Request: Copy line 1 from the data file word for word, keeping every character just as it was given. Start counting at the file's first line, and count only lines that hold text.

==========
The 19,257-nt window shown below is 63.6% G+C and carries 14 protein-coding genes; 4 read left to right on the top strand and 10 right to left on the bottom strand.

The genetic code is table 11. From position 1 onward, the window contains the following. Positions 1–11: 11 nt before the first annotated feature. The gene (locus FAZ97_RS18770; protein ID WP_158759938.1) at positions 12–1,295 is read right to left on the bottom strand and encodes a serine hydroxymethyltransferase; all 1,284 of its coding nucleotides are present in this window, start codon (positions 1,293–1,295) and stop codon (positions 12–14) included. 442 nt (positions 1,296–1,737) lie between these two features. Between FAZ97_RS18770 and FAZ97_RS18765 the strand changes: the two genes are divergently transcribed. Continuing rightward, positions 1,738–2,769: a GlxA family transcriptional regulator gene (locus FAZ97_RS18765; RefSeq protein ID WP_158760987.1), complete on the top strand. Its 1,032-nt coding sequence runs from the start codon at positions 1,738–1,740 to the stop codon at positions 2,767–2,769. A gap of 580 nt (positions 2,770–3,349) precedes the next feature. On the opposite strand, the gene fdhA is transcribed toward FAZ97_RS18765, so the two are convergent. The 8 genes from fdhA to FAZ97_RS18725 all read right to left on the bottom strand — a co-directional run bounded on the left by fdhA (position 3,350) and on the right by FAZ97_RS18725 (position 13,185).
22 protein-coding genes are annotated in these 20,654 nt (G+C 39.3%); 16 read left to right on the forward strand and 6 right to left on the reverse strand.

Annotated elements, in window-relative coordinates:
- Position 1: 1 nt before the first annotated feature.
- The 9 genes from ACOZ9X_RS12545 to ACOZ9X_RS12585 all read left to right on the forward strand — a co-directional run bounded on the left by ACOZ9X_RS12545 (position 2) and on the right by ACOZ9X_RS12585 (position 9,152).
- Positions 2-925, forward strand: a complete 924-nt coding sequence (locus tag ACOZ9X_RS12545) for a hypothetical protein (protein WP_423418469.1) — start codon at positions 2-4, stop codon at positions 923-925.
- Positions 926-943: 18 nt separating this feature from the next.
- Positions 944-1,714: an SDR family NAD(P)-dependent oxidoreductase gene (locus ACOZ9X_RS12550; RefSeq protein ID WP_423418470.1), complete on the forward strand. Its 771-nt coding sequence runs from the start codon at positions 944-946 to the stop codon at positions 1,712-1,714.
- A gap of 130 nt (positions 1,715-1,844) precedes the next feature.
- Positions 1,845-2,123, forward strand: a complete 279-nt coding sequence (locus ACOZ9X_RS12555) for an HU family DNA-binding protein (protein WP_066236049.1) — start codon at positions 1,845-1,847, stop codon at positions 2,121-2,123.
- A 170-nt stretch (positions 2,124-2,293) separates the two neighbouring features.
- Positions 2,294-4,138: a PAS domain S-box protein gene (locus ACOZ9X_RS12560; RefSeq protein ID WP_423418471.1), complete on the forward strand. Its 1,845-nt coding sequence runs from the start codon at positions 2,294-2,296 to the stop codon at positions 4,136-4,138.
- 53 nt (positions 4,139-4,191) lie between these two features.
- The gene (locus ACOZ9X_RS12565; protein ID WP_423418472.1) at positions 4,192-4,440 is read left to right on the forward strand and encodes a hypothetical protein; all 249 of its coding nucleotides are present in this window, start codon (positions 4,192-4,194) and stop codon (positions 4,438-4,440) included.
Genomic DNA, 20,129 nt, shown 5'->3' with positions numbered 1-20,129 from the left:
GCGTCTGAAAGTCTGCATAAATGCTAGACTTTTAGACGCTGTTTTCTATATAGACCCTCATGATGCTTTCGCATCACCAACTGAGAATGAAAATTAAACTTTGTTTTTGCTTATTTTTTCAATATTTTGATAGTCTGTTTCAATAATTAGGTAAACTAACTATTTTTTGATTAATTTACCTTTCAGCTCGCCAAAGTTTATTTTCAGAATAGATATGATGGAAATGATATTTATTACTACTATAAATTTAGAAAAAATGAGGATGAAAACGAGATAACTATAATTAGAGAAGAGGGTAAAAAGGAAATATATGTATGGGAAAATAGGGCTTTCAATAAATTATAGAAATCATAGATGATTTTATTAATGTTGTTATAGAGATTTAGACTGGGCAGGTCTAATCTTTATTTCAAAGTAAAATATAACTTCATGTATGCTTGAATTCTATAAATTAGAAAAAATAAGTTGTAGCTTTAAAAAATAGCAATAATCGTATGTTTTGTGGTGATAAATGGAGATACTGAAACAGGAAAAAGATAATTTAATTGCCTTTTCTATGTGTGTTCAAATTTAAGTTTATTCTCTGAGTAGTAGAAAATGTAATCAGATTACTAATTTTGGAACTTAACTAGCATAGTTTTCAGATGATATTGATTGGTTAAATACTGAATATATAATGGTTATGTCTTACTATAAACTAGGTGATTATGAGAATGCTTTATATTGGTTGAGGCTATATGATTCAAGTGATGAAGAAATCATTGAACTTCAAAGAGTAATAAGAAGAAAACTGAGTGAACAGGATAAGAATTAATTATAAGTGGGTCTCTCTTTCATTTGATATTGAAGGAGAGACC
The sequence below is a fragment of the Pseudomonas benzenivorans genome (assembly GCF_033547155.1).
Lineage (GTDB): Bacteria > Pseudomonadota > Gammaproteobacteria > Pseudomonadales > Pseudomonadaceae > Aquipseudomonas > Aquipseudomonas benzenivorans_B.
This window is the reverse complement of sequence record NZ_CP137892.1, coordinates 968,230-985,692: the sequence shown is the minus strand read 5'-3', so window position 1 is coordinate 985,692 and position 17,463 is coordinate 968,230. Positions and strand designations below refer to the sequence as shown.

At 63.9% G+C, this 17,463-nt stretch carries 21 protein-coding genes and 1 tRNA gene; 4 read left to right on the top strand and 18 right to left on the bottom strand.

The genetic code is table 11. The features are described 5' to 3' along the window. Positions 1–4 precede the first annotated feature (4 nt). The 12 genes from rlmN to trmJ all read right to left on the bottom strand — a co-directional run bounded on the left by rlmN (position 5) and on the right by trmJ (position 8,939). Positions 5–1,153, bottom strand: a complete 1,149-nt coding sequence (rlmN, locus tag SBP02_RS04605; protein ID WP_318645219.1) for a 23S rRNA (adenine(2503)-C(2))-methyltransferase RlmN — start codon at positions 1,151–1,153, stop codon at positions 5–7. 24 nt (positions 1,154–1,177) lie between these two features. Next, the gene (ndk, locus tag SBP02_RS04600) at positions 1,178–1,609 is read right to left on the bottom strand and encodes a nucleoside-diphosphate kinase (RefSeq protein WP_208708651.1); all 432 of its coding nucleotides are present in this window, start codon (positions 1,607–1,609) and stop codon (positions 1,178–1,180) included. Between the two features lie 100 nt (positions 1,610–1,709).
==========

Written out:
The 19,257-nt window shown below is 63.6% G+C and carries 14 protein-coding genes; 4 read left to right on the top strand and 10 right to left on the bottom strand.